Dr. T.S. Park Receives Winn Prize for Meritorious Research in Neuroscience
T.S. Park, MD, Neurosurgeon-In-Chief at St. Louis Children’s Hospital and Shi H. Huang Professor Neurological Surgery at Washington University School of Medicine received the Winn Prize from the Society of Neurological Surgeons in recognition of his accomplishments in laboratory and clinical investigations. The international award recognizes outstanding continuous commitment to research in the neurosciences by a neurological surgeon, and it is regarded as the most prestigious research award in neurosurgery.
With his long-time collaborator, Jeffrey M. Gidday, PhD, associate professor of Neurological Surgery, Park studied the role of adenosine in regulation of neonatal cerebral blood flow, and chemical and molecular mechanisms of neutrophil-mediated microvascular injury of the neonatal brain. His laboratory research was funded by NIH for 22 years, including the Javits Neuroscience Investigator Award. Additionally, Park developed new selective dorsal rhizotomy technique for treatment of spastic cerebral palsy and demonstrated safety of the operation on over 1700 children and young adults from 38 countries. In collaboration with Jack Engsberg, PhD. who was associate professor of Neurological surgery, Park studied outcome of selective dorsal rhizotomy with funding from NIH. He contributed to worldwide acceptance of the selective dorsal rhizotomy as a treatment option for spastic cerebral palsy.
Park has authored over 170 journal articles. He serves as a director of the American Board of Medical Specialties; and American Board of Neurological Surgery; and American Board of Pediatric Neurosurgery. He is an editorial board member of Journal of Neurosurgery: pediatrics, and Child’s Nervous System.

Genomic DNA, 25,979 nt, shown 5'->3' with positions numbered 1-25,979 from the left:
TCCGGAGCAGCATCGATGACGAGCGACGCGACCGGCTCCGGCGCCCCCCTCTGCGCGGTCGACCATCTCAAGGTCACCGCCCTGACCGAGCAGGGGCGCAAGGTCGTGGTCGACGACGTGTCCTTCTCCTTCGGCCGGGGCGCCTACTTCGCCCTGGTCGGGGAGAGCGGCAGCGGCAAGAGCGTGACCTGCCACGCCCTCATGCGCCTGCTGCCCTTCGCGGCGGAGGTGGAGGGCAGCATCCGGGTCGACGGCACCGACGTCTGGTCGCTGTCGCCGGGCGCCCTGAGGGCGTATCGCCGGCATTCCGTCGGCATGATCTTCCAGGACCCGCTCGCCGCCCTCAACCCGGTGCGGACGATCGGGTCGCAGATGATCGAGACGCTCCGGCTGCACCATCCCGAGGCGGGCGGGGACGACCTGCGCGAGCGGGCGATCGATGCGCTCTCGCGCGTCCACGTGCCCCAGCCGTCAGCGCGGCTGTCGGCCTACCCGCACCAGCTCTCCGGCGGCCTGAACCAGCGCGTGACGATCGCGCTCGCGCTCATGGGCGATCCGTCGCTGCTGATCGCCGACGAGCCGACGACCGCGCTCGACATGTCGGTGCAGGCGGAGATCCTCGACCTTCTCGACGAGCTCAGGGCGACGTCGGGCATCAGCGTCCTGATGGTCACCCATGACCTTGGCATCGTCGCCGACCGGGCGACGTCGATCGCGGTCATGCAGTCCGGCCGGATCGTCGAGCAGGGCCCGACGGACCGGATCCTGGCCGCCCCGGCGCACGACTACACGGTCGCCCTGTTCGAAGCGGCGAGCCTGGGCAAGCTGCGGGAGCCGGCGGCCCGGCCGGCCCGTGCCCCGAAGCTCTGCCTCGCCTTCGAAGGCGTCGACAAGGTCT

Dr. Park and Team Visits Saudi Arabia
Dr. Park and Center members, Joan Puglisi (physical therapist), Earl Tuet (intraoperative EMG monitoring specialist) and Nicole Ladousier (physician assistant) were invited to visit the King Fahad Medical City (KFMC) in Riyadh, Saudi Arabia in June 2006 and January 2007. KFMC is the largest medical center in the country and has the largest Children’s Hospital. Dr. Park and his team performed selective dorsal rhizotomy on 11 children at the hospital. The surgery was successful in all patients. Dr. Park plans to continue collaboration with KFMC in the future.
Patient Jody Stamper's Story Featured on KSDK
Mike Bush of KSDK followed the story of Jody Stamper, a young boy who had selective dorsal rhizotomy surgery at St. Louis Children's Hospital. Over the course of a year and a half, there were three feature stories on KSDK about Jody.
- Making A Difference: Cerebral Palsy Miracle Surgery Helps Boy Walk - Nov. 14, 2006
- Cerebral Palsy Miracle Surgery Helps Boy Walk - Nov. 15, 2005
- Surgery Brings Miracles To Families - Apr. 29, 2005
Jake Perez Documents His Selective Dorsal Rhizotomy Surgery Experience
Jake Perez, a patient of Dr. T.S. Park, spoke about his selective dorsal rhizotomy experience.
"Dr. T.S. Park, the surgical team and the nursing staff at St Louis Children's Hospital and Barnes-Jewish Hospital have been absolutely amazing."
December 2003 - Read Jake Perez's journal on CNN.com
December 2004 - Read Jake's Story at accenthealth.com
St. Patrick's Day Miracle
The following article featuring Dr. T.S. Park and Pat Lynn's five year old son, Isaac appeared in Women's World magazine. The article describes Isaac's story of cerebral palsy and the successful outcome after he underwent the selective dorsal rhizotomy surgery at our Center.
March 18, 2003
"Momma, when am I going to get fixed?" Pat Lynn's five-year-old son, Isaac, asked as she knelt in front of him, snapping braces on his little legs.
"Someday, sweetie,'' the Springfield, Georgia, single mom answered.
"I hope I get fixed soon, Isaac sighed.
"So do I, honey." Pat whispered, hugging him. You've been through so much, she thought sadly. You were my little miracle. Now if you could only have just one more… Pat had always dreamed of being a mom. But in her 20s, after a series of medical problems, a doctor told her, "You'll never be able to give birth."
It's not fair! Pat wept. And as the years passed, her longing for a child never subsided.